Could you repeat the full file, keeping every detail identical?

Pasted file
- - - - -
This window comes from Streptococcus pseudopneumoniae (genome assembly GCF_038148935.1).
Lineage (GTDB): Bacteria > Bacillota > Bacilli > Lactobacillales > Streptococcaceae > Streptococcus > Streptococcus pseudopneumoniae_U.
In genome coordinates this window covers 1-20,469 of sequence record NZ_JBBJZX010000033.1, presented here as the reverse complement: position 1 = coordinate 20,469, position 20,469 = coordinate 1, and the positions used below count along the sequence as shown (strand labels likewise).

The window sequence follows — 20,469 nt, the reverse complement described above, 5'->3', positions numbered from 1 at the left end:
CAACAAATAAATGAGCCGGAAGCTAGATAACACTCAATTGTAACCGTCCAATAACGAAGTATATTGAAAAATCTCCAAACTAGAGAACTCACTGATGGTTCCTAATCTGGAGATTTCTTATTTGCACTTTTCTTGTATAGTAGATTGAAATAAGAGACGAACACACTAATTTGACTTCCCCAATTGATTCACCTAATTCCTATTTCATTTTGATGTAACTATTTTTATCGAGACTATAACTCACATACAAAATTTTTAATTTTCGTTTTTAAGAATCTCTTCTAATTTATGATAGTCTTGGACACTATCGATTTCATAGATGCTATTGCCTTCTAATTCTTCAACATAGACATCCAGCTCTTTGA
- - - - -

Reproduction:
This window comes from Streptococcus pseudopneumoniae (genome assembly GCF_038148935.1).
Lineage (GTDB): Bacteria > Bacillota > Bacilli > Lactobacillales > Streptococcaceae > Streptococcus > Streptococcus pseudopneumoniae_U.
In genome coordinates this window covers 1-20,469 of sequence record NZ_JBBJZX010000033.1, presented here as the reverse complement: position 1 = coordinate 20,469, position 20,469 = coordinate 1, and the positions used below count along the sequence as shown (strand labels likewise).

The window sequence follows — 20,469 nt, the reverse complement described above, 5'->3', positions numbered from 1 at the left end:
CAACAAATAAATGAGCCGGAAGCTAGATAACACTCAATTGTAACCGTCCAATAACGAAGTATATTGAAAAATCTCCAAACTAGAGAACTCACTGATGGTTCCTAATCTGGAGATTTCTTATTTGCACTTTTCTTGTATAGTAGATTGAAATAAGAGACGAACACACTAATTTGACTTCCCCAATTGATTCACCTAATTCCTATTTCATTTTGATGTAACTATTTTTATCGAGACTATAACTCACATACAAAATTTTTAATTTTCGTTTTTAAGAATCTCTTCTAATTTATGATAGTCTTGGACACTATCGATTTCATAGATGCTATTGCCTTCTAATTCTTCAACATAGACATCCAGCTCTTTGA